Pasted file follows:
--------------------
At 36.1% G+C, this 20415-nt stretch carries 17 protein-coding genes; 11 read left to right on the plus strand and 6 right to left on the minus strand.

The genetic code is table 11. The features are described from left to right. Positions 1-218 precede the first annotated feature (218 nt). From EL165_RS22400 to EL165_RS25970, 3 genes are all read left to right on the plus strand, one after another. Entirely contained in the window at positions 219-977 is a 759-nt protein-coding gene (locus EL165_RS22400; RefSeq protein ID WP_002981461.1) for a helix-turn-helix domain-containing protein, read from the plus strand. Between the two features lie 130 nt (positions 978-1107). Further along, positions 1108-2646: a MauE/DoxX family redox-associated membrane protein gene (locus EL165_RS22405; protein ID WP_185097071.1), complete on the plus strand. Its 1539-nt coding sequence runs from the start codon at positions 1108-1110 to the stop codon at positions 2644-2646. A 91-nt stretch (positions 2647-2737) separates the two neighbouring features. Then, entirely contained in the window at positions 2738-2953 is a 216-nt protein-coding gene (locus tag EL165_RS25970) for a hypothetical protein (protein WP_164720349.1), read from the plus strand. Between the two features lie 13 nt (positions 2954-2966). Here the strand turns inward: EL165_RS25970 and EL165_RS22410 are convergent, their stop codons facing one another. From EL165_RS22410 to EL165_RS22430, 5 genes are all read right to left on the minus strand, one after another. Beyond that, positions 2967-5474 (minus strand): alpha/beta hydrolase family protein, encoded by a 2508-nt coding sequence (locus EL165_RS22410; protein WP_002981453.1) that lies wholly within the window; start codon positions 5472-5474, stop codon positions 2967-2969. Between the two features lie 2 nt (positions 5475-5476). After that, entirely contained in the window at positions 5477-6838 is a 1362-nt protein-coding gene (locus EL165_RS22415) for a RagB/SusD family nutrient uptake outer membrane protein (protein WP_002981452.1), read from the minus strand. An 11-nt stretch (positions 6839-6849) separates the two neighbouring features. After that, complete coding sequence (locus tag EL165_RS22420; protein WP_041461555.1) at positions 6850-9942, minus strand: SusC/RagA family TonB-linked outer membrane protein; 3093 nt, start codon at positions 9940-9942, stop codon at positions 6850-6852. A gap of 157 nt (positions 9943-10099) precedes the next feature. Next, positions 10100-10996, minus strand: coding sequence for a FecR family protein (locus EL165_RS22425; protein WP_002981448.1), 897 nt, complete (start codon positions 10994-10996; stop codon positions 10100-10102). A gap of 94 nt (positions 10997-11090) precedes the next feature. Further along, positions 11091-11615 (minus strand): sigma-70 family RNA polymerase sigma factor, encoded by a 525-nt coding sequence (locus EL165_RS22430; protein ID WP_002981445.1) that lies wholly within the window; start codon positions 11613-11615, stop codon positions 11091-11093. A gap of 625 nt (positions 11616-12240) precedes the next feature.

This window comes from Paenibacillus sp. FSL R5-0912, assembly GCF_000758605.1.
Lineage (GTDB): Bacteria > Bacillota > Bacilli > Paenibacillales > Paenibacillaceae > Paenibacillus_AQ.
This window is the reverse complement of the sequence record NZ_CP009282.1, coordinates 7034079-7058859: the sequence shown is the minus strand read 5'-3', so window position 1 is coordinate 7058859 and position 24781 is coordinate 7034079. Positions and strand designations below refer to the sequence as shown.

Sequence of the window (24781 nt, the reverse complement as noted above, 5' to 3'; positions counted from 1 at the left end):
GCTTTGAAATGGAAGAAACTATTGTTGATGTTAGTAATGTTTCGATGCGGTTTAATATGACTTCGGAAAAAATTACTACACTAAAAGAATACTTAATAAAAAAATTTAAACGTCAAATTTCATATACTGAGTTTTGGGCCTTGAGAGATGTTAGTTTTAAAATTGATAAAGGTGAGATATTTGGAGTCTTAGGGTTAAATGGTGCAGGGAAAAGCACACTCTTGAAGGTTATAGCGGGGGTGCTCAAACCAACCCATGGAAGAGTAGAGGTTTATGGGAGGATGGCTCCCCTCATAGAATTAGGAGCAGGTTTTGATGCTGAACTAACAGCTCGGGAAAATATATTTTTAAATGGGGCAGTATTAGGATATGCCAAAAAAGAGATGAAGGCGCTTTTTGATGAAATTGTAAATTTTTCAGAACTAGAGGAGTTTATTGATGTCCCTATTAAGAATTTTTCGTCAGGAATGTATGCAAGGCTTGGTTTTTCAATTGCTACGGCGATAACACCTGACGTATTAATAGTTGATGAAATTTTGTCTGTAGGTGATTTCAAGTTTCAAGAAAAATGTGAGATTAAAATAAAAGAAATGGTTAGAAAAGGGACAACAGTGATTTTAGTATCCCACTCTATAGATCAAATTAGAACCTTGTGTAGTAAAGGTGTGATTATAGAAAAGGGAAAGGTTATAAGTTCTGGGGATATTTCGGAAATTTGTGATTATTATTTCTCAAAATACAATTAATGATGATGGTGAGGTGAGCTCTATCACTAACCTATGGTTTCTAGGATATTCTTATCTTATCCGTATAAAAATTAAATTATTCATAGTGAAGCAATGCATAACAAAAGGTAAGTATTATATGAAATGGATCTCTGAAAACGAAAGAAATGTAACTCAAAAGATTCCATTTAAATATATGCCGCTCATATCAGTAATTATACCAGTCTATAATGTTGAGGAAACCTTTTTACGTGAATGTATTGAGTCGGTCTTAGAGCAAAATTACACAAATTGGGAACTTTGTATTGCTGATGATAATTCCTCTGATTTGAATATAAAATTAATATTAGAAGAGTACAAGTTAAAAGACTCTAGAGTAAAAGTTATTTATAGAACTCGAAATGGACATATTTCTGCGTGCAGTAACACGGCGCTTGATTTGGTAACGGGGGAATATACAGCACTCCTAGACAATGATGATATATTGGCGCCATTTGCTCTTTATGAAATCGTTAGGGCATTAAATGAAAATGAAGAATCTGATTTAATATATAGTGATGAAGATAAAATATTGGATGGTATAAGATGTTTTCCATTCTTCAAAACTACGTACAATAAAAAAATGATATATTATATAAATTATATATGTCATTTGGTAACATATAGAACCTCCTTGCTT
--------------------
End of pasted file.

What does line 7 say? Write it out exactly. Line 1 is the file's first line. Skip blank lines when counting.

GCTTTGAAATGGAAGAAACTATTGTTGATGTTAGTAATGTTTCGATGCGGTTTAATATGACTTCGGAAAAAATTACTACACTAAAAGAATACTTAATAAAAAAATTTAAACGTCAAATTTCATATACTGAGTTTTGGGCCTTGAGAGATGTTAGTTTTAAAATTGATAAAGGTGAGATATTTGGAGTCTTAGGGTTAAATGGTGCAGGGAAAAGCACACTCTTGAAGGTTATAGCGGGGGTGCTCAAACCAACCCATGGAAGAGTAGAGGTTTATGGGAGGATGGCTCCCCTCATAGAATTAGGAGCAGGTTTTGATGCTGAACTAACAGCTCGGGAAAATATATTTTTAAATGGGGCAGTATTAGGATATGCCAAAAAAGAGATGAAGGCGCTTTTTGATGAAATTGTAAATTTTTCAGAACTAGAGGAGTTTATTGATGTCCCTATTAAGAATTTTTCGTCAGGAATGTATGCAAGGCTTGGTTTTTCAATTGCTACGGCGATAACACCTGACGTATTAATAGTTGATGAAATTTTGTCTGTAGGTGATTTCAAGTTTCAAGAAAAATGTGAGATTAAAATAAAAGAAATGGTTAGAAAAGGGACAACAGTGATTTTAGTATCCCACTCTATAGATCAAATTAGAACCTTGTGTAGTAAAGGTGTGATTATAGAAAAGGGAAAGGTTATAAGTTCTGGGGATATTTCGGAAATTTGTGATTATTATTTCTCAAAATACAATTAATGATGATGGTGAGGTGAGCTCTATCACTAACCTATGGTTTCTAGGATATTCTTATCTTATCCGTATAAAAATTAAATTATTCATAGTGAAGCAATGCATAACAAAAGGTAAGTATTATATGAAATGGATCTCTGAAAACGAAAGAAATGTAACTCAAAAGATTCCATTTAAATATATGCCGCTCATATCAGTAATTATACCAGTCTATAATGTTGAGGAAACCTTTTTACGTGAATGTATTGAGTCGGTCTTAGAGCAAAATTACACAAATTGGGAACTTTGTATTGCTGATGATAATTCCTCTGATTTGAATATAAAATTAATATTAGAAGAGTACAAGTTAAAAGACTCTAGAGTAAAAGTTATTTATAGAACTCGAAATGGACATATTTCTGCGTGCAGTAACACGGCGCTTGATTTGGTAACGGGGGAATATACAGCACTCCTAGACAATGATGATATATTGGCGCCATTTGCTCTTTATGAAATCGTTAGGGCATTAAATGAAAATGAAGAATCTGATTTAATATATAGTGATGAAGATAAAATATTGGATGGTATAAGATGTTTTCCATTCTTCAAAACTACGTACAATAAAAAAATGATATATTATATAAATTATATATGTCATTTGGTAACATATAGAACCTCCTTGCTT